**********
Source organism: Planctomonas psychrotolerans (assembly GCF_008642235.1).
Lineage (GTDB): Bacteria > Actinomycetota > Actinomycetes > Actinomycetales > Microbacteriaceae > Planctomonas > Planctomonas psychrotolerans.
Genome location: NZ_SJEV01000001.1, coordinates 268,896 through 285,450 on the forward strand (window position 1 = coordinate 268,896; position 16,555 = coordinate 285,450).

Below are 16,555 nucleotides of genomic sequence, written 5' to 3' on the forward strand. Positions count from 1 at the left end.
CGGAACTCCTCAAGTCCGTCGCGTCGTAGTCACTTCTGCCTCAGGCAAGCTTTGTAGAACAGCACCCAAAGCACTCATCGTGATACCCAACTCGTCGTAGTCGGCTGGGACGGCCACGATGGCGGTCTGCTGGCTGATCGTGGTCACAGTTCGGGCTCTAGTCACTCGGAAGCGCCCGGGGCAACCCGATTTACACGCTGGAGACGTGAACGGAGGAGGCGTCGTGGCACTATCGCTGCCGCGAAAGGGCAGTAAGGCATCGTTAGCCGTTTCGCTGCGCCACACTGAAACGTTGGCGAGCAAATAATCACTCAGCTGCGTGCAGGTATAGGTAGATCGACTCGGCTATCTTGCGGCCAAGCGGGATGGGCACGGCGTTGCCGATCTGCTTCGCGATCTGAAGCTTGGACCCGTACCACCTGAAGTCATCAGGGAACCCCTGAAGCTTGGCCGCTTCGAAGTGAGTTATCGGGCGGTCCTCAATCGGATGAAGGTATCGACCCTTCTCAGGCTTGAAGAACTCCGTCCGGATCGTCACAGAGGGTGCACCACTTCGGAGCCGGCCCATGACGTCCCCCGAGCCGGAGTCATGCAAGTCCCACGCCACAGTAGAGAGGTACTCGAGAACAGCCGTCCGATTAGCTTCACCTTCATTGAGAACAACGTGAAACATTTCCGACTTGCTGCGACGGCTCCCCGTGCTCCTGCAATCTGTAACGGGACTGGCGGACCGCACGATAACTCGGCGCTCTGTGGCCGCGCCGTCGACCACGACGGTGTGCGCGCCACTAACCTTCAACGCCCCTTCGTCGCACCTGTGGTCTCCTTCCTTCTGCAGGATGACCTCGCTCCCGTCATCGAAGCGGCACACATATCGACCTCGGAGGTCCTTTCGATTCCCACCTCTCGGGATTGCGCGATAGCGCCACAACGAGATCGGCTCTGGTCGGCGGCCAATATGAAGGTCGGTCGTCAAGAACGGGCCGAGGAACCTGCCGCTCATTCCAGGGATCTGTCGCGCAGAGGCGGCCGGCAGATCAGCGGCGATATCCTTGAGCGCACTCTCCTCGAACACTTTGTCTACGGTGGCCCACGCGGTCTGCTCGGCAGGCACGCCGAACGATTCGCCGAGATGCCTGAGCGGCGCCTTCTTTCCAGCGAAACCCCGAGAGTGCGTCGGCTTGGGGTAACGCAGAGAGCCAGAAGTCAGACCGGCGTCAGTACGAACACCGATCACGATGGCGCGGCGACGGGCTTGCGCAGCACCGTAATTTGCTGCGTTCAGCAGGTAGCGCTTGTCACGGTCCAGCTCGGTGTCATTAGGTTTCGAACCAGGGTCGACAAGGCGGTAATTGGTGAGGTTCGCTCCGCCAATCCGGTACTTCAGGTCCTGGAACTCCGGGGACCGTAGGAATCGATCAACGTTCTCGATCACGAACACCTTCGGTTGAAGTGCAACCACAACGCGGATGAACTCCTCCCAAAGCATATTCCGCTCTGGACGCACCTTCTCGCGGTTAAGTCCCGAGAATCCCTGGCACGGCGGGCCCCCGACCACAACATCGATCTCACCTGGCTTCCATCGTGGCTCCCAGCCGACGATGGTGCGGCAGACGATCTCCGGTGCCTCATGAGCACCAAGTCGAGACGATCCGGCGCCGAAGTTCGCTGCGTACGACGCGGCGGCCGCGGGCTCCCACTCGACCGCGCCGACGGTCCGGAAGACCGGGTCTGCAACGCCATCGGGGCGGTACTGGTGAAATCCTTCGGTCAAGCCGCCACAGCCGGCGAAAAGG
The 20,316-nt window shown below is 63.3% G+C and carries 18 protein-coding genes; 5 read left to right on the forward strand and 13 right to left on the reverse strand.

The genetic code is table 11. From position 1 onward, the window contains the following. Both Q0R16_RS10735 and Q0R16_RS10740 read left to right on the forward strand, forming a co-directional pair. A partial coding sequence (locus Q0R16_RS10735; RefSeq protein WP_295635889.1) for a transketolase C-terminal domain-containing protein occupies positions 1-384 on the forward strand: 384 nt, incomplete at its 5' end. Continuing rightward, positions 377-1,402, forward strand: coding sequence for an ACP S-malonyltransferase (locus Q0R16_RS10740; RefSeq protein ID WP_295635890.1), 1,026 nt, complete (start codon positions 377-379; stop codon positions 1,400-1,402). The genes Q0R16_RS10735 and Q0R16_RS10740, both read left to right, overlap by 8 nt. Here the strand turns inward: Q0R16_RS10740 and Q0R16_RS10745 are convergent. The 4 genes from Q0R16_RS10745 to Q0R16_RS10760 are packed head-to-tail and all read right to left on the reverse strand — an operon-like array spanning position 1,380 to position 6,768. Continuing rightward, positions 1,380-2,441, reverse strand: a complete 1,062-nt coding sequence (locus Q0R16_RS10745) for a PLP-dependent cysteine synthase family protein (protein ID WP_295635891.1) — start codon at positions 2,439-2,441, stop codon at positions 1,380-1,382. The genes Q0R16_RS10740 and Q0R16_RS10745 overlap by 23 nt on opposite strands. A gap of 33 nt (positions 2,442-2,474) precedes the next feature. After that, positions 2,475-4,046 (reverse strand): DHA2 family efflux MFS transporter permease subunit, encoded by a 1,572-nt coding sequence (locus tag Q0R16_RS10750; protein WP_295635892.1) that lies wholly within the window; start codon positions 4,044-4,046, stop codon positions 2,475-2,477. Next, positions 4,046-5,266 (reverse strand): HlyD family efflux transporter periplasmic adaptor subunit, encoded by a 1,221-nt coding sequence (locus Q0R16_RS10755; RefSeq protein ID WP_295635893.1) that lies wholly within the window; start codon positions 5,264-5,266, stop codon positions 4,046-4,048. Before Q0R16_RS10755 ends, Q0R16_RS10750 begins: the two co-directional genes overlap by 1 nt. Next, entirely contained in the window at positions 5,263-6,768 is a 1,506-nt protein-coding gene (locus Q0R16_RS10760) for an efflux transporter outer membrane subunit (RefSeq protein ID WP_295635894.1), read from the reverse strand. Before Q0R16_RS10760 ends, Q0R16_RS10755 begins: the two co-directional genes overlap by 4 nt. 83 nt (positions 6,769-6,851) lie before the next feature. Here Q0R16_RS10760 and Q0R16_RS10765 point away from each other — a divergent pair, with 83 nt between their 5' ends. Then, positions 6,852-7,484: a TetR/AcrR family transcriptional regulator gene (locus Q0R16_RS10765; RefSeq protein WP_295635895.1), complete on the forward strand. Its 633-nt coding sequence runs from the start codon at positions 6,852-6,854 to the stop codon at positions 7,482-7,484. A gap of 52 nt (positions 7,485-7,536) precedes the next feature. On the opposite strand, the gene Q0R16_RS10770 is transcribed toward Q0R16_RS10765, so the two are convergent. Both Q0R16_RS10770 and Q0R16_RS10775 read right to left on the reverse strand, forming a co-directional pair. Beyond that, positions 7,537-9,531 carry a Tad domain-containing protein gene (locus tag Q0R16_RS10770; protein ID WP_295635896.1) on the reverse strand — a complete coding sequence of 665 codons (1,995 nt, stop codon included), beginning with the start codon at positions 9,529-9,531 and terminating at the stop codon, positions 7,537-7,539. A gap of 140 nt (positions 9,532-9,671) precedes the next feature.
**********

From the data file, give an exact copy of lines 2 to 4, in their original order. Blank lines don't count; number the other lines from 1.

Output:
Lineage (GTDB): Bacteria > Actinomycetota > Actinomycetes > Actinomycetales > Microbacteriaceae > Planctomonas > Planctomonas psychrotolerans.
Genome location: NZ_SJEV01000001.1, coordinates 268,896 through 285,450 on the forward strand (window position 1 = coordinate 268,896; position 16,555 = coordinate 285,450).

Below are 16,555 nucleotides of genomic sequence, written 5' to 3' on the forward strand. Positions count from 1 at the left end.